The recent decisions of prominent Congress dissenters Ghulam Nabi Azad and Anand Sharma to turn down or resign party assignments seems a clear indication that the rift between the G 23 group of senior rebel leaders and the Gandhis is almost irreparable.
A few days ago, Azad turned down the assignment of Congress campaign committee chief in Jammu and Kashmir after the announcement was made and Sharma quit as head of the party steering committee in Himachal Pradesh. While Himachal Pradesh is headed for polls at the end of the year, J&K might also be in election mode soon though the dates are yet to be announced.
Both Sharma and Azad were not re-nominated when there Rajya Sabha terms ended. Though the Congress’ reduced presence in assemblies makes it harder to find seats for leaders, the decision with regard to the two seniors was also seen to be deliberate – a signal that their exclusion was meant to underline their having fallen out with the leadership.
The developments come as the G 23 has received no indication whether its key demands for a full-time party president and elections to the working committee will be considered. The Congress leadership had agreed that a party president will be elected by September but there is no sign of any action given reports of Rahul Gandhi’s continued reluctance to once again assume the responsibility.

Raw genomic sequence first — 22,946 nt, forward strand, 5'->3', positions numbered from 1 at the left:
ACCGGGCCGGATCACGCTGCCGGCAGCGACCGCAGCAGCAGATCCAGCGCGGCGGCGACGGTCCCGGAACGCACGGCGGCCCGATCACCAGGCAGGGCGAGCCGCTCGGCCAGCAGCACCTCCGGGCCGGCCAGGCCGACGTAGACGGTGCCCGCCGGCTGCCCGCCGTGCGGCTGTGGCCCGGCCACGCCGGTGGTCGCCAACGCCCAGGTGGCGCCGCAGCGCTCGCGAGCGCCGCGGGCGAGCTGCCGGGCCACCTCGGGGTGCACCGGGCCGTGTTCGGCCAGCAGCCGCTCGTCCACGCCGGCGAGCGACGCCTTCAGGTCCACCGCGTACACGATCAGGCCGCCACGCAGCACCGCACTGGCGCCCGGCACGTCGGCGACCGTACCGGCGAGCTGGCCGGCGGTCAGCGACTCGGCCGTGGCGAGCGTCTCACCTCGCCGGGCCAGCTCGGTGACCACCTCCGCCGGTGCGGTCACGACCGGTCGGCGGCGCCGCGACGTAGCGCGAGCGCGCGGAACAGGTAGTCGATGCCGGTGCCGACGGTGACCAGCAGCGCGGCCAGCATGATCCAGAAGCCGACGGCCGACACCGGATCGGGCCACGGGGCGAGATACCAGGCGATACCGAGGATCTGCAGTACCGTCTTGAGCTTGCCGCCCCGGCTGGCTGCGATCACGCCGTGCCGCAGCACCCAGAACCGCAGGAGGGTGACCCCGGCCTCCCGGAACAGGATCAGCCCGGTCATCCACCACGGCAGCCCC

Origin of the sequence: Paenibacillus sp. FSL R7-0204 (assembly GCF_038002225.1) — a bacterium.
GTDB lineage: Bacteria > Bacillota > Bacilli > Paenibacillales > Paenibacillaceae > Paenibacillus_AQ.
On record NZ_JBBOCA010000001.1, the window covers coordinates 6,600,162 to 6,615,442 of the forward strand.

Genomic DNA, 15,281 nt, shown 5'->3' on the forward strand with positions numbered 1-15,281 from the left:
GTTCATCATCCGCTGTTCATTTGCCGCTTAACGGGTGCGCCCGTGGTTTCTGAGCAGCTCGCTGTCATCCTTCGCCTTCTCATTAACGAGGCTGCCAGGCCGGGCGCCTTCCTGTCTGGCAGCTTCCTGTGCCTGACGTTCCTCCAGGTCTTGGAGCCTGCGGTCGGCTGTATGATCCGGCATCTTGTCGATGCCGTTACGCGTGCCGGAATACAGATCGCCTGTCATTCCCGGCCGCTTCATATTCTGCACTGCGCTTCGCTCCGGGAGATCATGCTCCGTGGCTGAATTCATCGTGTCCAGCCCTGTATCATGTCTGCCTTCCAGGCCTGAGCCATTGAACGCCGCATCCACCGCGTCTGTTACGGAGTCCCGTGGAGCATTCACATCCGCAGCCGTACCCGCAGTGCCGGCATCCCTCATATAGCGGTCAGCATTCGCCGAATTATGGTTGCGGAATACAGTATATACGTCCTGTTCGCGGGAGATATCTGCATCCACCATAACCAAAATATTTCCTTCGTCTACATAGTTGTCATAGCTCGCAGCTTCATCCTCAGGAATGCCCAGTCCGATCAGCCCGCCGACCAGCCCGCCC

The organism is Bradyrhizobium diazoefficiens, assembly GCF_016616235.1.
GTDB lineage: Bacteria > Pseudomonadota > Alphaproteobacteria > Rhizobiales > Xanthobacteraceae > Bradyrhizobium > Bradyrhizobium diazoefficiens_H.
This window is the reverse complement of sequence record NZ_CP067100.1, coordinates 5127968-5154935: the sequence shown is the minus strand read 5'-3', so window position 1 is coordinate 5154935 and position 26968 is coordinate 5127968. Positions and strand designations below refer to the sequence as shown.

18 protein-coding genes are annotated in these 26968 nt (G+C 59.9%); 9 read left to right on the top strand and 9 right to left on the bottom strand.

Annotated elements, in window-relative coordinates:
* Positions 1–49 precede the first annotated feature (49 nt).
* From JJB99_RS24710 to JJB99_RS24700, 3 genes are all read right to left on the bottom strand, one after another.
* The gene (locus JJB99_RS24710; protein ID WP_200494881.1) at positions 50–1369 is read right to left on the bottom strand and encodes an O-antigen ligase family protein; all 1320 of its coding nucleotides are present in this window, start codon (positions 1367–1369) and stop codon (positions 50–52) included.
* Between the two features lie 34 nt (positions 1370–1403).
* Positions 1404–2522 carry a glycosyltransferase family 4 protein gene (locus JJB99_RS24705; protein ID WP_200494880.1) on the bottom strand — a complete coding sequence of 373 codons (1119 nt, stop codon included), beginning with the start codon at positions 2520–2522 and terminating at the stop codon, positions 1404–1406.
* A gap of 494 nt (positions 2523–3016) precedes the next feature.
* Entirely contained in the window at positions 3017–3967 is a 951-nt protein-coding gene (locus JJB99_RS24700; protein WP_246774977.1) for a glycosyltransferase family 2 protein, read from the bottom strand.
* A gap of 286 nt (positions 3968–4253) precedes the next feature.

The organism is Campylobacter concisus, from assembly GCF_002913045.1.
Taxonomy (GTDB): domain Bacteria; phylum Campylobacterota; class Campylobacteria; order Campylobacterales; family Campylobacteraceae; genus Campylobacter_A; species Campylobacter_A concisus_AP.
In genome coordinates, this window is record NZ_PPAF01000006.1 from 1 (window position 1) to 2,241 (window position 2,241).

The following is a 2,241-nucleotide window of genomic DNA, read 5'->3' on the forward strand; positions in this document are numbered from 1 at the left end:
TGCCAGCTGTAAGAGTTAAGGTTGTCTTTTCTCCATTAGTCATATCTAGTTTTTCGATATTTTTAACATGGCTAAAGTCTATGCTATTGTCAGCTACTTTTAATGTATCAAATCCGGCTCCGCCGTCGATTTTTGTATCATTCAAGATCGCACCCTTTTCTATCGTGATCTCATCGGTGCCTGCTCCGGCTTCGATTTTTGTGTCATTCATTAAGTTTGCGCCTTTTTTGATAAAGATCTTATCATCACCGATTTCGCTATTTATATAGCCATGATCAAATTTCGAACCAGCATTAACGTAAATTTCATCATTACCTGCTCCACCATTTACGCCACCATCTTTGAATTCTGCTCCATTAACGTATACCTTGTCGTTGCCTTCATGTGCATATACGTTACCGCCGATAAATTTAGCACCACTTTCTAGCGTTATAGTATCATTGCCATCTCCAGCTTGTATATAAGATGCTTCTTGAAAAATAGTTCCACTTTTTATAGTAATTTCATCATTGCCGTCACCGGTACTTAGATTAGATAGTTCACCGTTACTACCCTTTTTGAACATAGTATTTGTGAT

This means that Sonia Gandhi continues as “interim” president and the consultations at the “brainstorming” held at Udaipur in May is yet to bear concrete fruit beyond some limited re-organisation and appointments. There also does not seem to have been any dialogue between the G 23 and the Gandhis. In fact, the party has been occupied in organising protests against the enforcement directorate questioning of Sonia and Rahul in context of the acquisition of National Herald by Young India Limited.
The dissonance in the party has re-surfaced at a time when it is planning a nation-wide mass contact programme to raise issues against the Modi government. The G 23 action would mean that its internal dynamics will remain unsettled unless there is clarity on the organisational elections.